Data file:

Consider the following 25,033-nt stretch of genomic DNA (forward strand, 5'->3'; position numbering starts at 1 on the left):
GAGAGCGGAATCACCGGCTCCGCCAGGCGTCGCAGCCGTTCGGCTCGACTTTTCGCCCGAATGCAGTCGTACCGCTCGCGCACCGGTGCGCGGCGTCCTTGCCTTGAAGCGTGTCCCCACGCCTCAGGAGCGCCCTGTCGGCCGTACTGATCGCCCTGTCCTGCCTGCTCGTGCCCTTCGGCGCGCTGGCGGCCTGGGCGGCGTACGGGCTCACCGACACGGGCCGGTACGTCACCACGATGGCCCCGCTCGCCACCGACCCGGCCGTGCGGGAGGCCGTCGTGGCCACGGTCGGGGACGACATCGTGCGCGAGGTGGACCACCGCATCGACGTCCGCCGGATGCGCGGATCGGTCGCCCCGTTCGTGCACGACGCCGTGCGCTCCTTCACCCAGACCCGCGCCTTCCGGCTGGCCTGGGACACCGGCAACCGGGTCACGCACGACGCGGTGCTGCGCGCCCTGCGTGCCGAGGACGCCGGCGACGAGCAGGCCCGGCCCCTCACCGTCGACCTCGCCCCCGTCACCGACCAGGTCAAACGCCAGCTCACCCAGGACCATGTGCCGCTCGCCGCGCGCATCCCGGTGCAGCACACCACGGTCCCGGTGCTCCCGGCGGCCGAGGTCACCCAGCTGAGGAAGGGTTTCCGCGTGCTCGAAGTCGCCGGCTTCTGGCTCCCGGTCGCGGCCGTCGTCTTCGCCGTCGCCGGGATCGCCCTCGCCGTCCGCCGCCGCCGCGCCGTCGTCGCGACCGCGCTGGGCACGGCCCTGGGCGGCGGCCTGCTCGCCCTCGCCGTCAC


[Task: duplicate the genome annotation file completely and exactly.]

Consider the following 25,033-nt stretch of genomic DNA (forward strand, 5'->3'; position numbering starts at 1 on the left):
GAGAGCGGAATCACCGGCTCCGCCAGGCGTCGCAGCCGTTCGGCTCGACTTTTCGCCCGAATGCAGTCGTACCGCTCGCGCACCGGTGCGCGGCGTCCTTGCCTTGAAGCGTGTCCCCACGCCTCAGGAGCGCCCTGTCGGCCGTACTGATCGCCCTGTCCTGCCTGCTCGTGCCCTTCGGCGCGCTGGCGGCCTGGGCGGCGTACGGGCTCACCGACACGGGCCGGTACGTCACCACGATGGCCCCGCTCGCCACCGACCCGGCCGTGCGGGAGGCCGTCGTGGCCACGGTCGGGGACGACATCGTGCGCGAGGTGGACCACCGCATCGACGTCCGCCGGATGCGCGGATCGGTCGCCCCGTTCGTGCACGACGCCGTGCGCTCCTTCACCCAGACCCGCGCCTTCCGGCTGGCCTGGGACACCGGCAACCGGGTCACGCACGACGCGGTGCTGCGCGCCCTGCGTGCCGAGGACGCCGGCGACGAGCAGGCCCGGCCCCTCACCGTCGACCTCGCCCCCGTCACCGACCAGGTCAAACGCCAGCTCACCCAGGACCATGTGCCGCTCGCCGCGCGCATCCCGGTGCAGCACACCACGGTCCCGGTGCTCCCGGCGGCCGAGGTCACCCAGCTGAGGAAGGGTTTCCGCGTGCTCGAAGTCGCCGGCTTCTGGCTCCCGGTCGCGGCCGTCGTCTTCGCCGTCGCCGGGATCGCCCTCGCCGTCCGCCGCCGCCGCGCCGTCGTCGCGACCGCGCTGGGCACGGCCCTGGGCGGCGGCCTGCTCGCCCTCGCCGTCAC